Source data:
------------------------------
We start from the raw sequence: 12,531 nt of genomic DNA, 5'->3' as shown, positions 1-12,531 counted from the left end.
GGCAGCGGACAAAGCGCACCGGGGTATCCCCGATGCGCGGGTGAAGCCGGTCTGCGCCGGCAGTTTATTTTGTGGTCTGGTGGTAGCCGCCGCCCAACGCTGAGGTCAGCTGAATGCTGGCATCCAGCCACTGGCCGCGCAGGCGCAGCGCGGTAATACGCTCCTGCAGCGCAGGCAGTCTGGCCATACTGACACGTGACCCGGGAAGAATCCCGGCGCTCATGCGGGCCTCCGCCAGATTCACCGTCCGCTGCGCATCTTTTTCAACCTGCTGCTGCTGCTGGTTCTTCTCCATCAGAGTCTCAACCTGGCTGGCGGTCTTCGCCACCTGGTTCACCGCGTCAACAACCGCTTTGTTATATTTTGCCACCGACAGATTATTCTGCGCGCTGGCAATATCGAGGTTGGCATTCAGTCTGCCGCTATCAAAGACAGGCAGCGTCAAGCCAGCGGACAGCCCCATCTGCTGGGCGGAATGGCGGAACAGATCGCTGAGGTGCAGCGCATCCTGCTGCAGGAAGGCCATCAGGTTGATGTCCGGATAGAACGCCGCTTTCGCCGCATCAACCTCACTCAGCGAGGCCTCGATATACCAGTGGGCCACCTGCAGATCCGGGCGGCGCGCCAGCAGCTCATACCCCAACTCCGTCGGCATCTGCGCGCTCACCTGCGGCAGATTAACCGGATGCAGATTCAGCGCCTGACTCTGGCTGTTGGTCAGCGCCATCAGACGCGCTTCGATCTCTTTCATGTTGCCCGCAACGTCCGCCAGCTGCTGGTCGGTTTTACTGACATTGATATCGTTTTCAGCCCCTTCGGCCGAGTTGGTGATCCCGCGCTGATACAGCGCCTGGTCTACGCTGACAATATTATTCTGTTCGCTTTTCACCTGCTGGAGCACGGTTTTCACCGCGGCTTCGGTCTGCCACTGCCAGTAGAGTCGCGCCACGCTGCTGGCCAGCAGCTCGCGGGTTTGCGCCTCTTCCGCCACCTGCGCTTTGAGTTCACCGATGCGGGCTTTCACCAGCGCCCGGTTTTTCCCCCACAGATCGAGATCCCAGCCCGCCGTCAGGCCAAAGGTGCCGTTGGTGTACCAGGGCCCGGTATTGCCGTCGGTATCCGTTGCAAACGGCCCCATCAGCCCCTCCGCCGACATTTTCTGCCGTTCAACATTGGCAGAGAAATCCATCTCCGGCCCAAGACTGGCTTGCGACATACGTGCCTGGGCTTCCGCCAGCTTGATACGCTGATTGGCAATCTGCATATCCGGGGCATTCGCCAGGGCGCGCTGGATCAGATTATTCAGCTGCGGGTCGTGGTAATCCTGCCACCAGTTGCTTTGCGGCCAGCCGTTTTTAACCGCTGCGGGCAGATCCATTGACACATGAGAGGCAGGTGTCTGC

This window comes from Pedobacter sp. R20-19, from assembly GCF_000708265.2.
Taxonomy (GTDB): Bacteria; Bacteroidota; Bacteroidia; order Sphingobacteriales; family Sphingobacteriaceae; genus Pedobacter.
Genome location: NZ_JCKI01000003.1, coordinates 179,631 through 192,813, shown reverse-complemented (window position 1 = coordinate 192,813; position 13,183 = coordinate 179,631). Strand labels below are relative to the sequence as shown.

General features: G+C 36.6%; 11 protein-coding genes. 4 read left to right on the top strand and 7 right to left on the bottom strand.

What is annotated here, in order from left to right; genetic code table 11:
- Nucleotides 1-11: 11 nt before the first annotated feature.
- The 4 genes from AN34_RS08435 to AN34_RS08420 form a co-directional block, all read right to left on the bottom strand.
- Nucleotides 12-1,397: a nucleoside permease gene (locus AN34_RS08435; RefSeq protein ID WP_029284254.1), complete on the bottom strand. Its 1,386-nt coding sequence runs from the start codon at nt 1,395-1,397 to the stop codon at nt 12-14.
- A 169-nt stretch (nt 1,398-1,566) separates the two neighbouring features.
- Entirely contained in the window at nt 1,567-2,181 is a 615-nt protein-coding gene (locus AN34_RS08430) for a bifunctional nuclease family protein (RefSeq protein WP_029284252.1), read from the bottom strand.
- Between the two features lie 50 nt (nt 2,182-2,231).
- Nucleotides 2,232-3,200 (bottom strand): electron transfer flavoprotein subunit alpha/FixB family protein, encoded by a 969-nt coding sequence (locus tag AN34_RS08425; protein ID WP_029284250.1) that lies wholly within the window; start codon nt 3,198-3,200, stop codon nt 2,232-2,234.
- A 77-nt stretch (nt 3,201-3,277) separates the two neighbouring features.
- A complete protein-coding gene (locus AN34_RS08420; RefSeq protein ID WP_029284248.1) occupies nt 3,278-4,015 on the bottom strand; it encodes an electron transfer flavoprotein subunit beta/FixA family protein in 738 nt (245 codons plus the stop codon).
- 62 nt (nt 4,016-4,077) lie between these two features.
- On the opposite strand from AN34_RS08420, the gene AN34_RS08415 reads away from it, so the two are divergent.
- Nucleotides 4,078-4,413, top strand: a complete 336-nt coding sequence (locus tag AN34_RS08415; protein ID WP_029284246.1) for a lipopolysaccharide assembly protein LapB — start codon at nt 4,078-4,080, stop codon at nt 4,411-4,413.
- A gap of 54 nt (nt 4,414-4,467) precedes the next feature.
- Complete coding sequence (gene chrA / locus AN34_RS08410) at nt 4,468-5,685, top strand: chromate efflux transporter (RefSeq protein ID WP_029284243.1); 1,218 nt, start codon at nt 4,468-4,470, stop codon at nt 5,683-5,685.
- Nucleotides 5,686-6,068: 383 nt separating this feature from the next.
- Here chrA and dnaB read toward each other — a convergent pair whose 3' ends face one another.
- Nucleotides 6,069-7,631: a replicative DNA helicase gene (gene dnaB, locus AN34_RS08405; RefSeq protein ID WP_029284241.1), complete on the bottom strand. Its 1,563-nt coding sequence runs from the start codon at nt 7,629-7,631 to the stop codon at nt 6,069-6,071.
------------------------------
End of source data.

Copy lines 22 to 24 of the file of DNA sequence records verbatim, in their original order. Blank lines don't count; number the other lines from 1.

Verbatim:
- Nucleotides 5,686-6,068: 383 nt separating this feature from the next.
- Here chrA and dnaB read toward each other — a convergent pair whose 3' ends face one another.
- Nucleotides 6,069-7,631: a replicative DNA helicase gene (gene dnaB, locus AN34_RS08405; RefSeq protein ID WP_029284241.1), complete on the bottom strand. Its 1,563-nt coding sequence runs from the start codon at nt 7,629-7,631 to the stop codon at nt 6,069-6,071.